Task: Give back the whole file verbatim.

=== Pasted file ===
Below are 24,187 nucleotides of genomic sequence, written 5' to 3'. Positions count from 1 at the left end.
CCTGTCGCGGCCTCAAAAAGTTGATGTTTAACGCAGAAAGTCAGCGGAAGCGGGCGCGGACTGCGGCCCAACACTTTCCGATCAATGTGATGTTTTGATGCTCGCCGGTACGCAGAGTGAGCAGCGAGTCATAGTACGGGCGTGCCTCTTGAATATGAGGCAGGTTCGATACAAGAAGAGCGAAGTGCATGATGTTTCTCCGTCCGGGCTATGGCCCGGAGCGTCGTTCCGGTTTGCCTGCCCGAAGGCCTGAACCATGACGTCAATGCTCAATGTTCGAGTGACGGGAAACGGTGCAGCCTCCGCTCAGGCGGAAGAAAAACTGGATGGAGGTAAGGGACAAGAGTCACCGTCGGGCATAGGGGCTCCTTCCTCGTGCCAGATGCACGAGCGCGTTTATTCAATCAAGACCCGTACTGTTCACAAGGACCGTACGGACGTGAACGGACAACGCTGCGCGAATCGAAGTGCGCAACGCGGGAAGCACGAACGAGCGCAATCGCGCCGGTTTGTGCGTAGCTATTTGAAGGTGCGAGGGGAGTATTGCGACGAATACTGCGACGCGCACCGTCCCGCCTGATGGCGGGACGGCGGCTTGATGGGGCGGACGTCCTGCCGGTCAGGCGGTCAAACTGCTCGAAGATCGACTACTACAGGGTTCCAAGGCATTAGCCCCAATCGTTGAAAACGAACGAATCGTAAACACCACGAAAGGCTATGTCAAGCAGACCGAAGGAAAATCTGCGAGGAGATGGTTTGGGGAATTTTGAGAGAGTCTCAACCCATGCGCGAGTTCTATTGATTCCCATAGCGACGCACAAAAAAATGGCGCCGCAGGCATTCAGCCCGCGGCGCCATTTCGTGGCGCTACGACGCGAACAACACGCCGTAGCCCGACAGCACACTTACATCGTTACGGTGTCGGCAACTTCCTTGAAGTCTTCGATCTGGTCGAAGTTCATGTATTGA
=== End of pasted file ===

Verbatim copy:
Below are 24,187 nucleotides of genomic sequence, written 5' to 3'. Positions count from 1 at the left end.
CCTGTCGCGGCCTCAAAAAGTTGATGTTTAACGCAGAAAGTCAGCGGAAGCGGGCGCGGACTGCGGCCCAACACTTTCCGATCAATGTGATGTTTTGATGCTCGCCGGTACGCAGAGTGAGCAGCGAGTCATAGTACGGGCGTGCCTCTTGAATATGAGGCAGGTTCGATACAAGAAGAGCGAAGTGCATGATGTTTCTCCGTCCGGGCTATGGCCCGGAGCGTCGTTCCGGTTTGCCTGCCCGAAGGCCTGAACCATGACGTCAATGCTCAATGTTCGAGTGACGGGAAACGGTGCAGCCTCCGCTCAGGCGGAAGAAAAACTGGATGGAGGTAAGGGACAAGAGTCACCGTCGGGCATAGGGGCTCCTTCCTCGTGCCAGATGCACGAGCGCGTTTATTCAATCAAGACCCGTACTGTTCACAAGGACCGTACGGACGTGAACGGACAACGCTGCGCGAATCGAAGTGCGCAACGCGGGAAGCACGAACGAGCGCAATCGCGCCGGTTTGTGCGTAGCTATTTGAAGGTGCGAGGGGAGTATTGCGACGAATACTGCGACGCGCACCGTCCCGCCTGATGGCGGGACGGCGGCTTGATGGGGCGGACGTCCTGCCGGTCAGGCGGTCAAACTGCTCGAAGATCGACTACTACAGGGTTCCAAGGCATTAGCCCCAATCGTTGAAAACGAACGAATCGTAAACACCACGAAAGGCTATGTCAAGCAGACCGAAGGAAAATCTGCGAGGAGATGGTTTGGGGAATTTTGAGAGAGTCTCAACCCATGCGCGAGTTCTATTGATTCCCATAGCGACGCACAAAAAAATGGCGCCGCAGGCATTCAGCCCGCGGCGCCATTTCGTGGCGCTACGACGCGAACAACACGCCGTAGCCCGACAGCACACTTACATCGTTACGGTGTCGGCAACTTCCTTGAAGTCTTCGATCTGGTCGAAGTTCATGTATTGA